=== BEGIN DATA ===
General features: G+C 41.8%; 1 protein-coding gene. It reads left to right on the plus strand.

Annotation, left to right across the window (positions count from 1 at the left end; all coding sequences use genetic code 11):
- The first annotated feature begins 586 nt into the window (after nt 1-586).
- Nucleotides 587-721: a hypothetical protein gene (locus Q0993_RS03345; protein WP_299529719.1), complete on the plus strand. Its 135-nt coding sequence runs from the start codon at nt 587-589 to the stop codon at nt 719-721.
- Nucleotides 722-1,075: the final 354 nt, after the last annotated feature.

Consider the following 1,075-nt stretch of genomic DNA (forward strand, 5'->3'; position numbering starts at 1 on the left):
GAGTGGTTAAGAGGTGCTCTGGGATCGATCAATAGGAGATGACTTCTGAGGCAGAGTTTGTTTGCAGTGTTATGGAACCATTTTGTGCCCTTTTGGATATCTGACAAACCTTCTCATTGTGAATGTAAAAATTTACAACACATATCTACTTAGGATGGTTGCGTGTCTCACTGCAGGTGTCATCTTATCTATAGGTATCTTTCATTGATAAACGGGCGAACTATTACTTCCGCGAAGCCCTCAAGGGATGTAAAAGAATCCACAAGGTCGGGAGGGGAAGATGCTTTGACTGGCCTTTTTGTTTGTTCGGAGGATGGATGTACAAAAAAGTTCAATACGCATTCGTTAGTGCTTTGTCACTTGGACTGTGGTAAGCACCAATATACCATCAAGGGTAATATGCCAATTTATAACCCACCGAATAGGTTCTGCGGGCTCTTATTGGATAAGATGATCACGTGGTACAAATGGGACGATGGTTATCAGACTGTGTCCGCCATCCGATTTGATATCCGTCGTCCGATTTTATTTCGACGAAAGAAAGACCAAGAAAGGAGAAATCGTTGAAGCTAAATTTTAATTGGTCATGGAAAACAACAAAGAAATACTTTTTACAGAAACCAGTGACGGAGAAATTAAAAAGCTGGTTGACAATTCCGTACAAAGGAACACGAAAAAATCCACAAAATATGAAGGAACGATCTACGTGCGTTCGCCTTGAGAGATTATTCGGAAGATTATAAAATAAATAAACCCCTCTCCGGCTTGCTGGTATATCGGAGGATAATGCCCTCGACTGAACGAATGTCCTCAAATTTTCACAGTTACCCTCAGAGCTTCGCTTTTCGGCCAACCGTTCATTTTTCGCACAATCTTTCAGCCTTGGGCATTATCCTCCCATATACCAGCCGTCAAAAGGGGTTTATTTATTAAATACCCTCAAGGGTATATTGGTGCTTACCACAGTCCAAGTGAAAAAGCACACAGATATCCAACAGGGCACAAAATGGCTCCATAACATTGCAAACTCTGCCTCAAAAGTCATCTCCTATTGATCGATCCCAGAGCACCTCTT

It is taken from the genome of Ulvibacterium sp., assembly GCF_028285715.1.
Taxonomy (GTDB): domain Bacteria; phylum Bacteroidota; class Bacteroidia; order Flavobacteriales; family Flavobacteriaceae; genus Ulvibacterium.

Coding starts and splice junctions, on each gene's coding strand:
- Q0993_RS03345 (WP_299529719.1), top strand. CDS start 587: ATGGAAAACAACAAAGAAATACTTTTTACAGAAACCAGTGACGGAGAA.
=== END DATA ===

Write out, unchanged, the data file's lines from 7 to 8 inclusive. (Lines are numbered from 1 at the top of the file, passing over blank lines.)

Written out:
GAGTGGTTAAGAGGTGCTCTGGGATCGATCAATAGGAGATGACTTCTGAGGCAGAGTTTGTTTGCAGTGTTATGGAACCATTTTGTGCCCTTTTGGATATCTGACAAACCTTCTCATTGTGAATGTAAAAATTTACAACACATATCTACTTAGGATGGTTGCGTGTCTCACTGCAGGTGTCATCTTATCTATAGGTATCTTTCATTGATAAACGGGCGAACTATTACTTCCGCGAAGCCCTCAAGGGATGTAAAAGAATCCACAAGGTCGGGAGGGGAAGATGCTTTGACTGGCCTTTTTGTTTGTTCGGAGGATGGATGTACAAAAAAGTTCAATACGCATTCGTTAGTGCTTTGTCACTTGGACTGTGGTAAGCACCAATATACCATCAAGGGTAATATGCCAATTTATAACCCACCGAATAGGTTCTGCGGGCTCTTATTGGATAAGATGATCACGTGGTACAAATGGGACGATGGTTATCAGACTGTGTCCGCCATCCGATTTGATATCCGTCGTCCGATTTTATTTCGACGAAAGAAAGACCAAGAAAGGAGAAATCGTTGAAGCTAAATTTTAATTGGTCATGGAAAACAACAAAGAAATACTTTTTACAGAAACCAGTGACGGAGAAATTAAAAAGCTGGTTGACAATTCCGTACAAAGGAACACGAAAAAATCCACAAAATATGAAGGAACGATCTACGTGCGTTCGCCTTGAGAGATTATTCGGAAGATTATAAAATAAATAAACCCCTCTCCGGCTTGCTGGTATATCGGAGGATAATGCCCTCGACTGAACGAATGTCCTCAAATTTTCACAGTTACCCTCAGAGCTTCGCTTTTCGGCCAACCGTTCATTTTTCGCACAATCTTTCAGCCTTGGGCATTATCCTCCCATATACCAGCCGTCAAAAGGGGTTTATTTATTAAATACCCTCAAGGGTATATTGGTGCTTACCACAGTCCAAGTGAAAAAGCACACAGATATCCAACAGGGCACAAAATGGCTCCATAACATTGCAAACTCTGCCTCAAAAGTCATCTCCTATTGATCGATCCCAGAGCACCTCTT

It is taken from the genome of Ulvibacterium sp., assembly GCF_028285715.1.